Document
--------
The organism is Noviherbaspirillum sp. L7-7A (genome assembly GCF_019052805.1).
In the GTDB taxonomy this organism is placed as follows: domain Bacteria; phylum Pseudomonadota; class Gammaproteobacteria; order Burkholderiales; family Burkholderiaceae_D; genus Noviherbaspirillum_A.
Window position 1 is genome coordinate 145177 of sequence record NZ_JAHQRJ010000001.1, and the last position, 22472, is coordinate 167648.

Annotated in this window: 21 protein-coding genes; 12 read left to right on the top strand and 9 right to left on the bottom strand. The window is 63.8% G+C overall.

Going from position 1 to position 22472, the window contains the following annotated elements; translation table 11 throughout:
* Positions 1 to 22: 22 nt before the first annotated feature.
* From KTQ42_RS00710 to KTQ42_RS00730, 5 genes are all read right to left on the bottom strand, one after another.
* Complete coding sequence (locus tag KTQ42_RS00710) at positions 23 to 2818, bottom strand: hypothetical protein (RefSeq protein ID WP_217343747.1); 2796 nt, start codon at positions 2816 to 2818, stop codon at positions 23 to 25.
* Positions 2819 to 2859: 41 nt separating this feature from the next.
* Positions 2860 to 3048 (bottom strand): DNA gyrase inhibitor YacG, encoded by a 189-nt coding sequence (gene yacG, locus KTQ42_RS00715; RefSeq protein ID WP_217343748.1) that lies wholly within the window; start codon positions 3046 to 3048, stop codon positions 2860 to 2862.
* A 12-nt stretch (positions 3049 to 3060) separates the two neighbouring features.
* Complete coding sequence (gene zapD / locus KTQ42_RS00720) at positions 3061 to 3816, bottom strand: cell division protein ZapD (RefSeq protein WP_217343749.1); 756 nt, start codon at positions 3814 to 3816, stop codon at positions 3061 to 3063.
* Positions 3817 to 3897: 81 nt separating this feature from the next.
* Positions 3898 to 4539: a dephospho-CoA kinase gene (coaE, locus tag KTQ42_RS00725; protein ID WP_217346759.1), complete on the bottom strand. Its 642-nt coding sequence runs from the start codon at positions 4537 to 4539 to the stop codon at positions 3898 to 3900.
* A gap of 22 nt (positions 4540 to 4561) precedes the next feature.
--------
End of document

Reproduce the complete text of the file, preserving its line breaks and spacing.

The organism is Noviherbaspirillum sp. L7-7A (genome assembly GCF_019052805.1).
In the GTDB taxonomy this organism is placed as follows: domain Bacteria; phylum Pseudomonadota; class Gammaproteobacteria; order Burkholderiales; family Burkholderiaceae_D; genus Noviherbaspirillum_A.
Window position 1 is genome coordinate 145177 of sequence record NZ_JAHQRJ010000001.1, and the last position, 22472, is coordinate 167648.

Annotated in this window: 21 protein-coding genes; 12 read left to right on the top strand and 9 right to left on the bottom strand. The window is 63.8% G+C overall.

Going from position 1 to position 22472, the window contains the following annotated elements; translation table 11 throughout:
* Positions 1 to 22: 22 nt before the first annotated feature.
* From KTQ42_RS00710 to KTQ42_RS00730, 5 genes are all read right to left on the bottom strand, one after another.
* Complete coding sequence (locus tag KTQ42_RS00710) at positions 23 to 2818, bottom strand: hypothetical protein (RefSeq protein ID WP_217343747.1); 2796 nt, start codon at positions 2816 to 2818, stop codon at positions 23 to 25.
* Positions 2819 to 2859: 41 nt separating this feature from the next.
* Positions 2860 to 3048 (bottom strand): DNA gyrase inhibitor YacG, encoded by a 189-nt coding sequence (gene yacG, locus KTQ42_RS00715; RefSeq protein ID WP_217343748.1) that lies wholly within the window; start codon positions 3046 to 3048, stop codon positions 2860 to 2862.
* A 12-nt stretch (positions 3049 to 3060) separates the two neighbouring features.
* Complete coding sequence (gene zapD / locus KTQ42_RS00720) at positions 3061 to 3816, bottom strand: cell division protein ZapD (RefSeq protein WP_217343749.1); 756 nt, start codon at positions 3814 to 3816, stop codon at positions 3061 to 3063.
* Positions 3817 to 3897: 81 nt separating this feature from the next.
* Positions 3898 to 4539: a dephospho-CoA kinase gene (coaE, locus tag KTQ42_RS00725; protein ID WP_217346759.1), complete on the bottom strand. Its 642-nt coding sequence runs from the start codon at positions 4537 to 4539 to the stop codon at positions 3898 to 3900.
* A gap of 22 nt (positions 4540 to 4561) precedes the next feature.